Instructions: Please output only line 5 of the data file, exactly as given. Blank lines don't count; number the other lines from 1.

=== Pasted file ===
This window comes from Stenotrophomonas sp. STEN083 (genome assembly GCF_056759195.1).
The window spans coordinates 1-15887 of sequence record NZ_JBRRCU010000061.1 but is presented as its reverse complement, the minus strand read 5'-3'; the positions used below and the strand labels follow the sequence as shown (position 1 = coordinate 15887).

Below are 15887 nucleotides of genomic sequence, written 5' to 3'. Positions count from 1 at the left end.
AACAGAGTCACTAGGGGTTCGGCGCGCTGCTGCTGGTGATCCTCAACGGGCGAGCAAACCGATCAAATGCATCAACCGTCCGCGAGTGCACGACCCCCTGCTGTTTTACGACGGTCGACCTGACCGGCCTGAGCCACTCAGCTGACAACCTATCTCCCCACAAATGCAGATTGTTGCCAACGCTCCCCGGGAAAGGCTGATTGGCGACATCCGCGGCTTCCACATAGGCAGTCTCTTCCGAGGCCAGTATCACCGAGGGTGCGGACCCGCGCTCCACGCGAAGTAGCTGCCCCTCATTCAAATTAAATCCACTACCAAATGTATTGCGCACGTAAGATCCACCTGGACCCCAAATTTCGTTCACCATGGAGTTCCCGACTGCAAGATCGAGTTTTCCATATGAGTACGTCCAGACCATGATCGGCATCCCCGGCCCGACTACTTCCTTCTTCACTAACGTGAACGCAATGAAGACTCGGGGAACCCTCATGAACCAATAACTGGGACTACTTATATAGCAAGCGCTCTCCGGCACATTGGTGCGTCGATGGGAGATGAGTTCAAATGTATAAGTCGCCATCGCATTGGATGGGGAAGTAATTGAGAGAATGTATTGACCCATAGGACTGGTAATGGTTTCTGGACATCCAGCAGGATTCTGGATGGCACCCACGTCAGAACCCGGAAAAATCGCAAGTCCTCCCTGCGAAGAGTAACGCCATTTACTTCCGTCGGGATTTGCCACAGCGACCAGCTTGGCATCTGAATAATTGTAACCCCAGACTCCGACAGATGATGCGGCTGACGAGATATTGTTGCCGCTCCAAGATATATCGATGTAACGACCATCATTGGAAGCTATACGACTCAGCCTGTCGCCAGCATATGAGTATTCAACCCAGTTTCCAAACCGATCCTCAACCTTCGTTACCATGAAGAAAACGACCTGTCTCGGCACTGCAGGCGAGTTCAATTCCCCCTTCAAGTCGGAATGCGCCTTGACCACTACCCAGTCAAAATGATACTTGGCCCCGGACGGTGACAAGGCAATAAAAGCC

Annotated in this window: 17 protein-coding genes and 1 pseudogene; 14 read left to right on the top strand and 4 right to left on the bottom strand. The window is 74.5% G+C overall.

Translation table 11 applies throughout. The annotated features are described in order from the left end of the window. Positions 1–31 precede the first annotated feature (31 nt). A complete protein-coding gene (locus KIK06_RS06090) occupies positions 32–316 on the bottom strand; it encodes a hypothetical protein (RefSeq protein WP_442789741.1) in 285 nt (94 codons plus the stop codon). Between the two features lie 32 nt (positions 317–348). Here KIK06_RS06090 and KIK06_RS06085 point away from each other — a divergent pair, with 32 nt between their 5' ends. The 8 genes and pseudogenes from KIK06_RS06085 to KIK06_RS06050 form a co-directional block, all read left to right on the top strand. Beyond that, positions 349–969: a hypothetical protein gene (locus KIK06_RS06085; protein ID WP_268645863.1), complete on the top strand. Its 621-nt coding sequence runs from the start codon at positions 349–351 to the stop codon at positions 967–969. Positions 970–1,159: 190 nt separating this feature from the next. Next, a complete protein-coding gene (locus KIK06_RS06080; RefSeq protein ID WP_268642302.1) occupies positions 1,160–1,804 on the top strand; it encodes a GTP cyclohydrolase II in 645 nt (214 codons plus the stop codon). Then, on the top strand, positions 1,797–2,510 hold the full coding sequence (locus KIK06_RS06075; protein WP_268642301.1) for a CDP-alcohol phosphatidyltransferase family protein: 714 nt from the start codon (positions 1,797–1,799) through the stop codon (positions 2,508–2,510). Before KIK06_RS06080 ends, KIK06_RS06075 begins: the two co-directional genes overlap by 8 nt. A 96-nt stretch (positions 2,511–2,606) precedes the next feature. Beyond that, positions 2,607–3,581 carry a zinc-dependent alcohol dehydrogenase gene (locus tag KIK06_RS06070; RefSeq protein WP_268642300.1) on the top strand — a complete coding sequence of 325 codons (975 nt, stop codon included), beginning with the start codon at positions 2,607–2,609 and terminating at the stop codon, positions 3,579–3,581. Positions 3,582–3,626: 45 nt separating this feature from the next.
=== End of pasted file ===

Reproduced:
Annotated in this window: 17 protein-coding genes and 1 pseudogene; 14 read left to right on the top strand and 4 right to left on the bottom strand. The window is 74.5% G+C overall.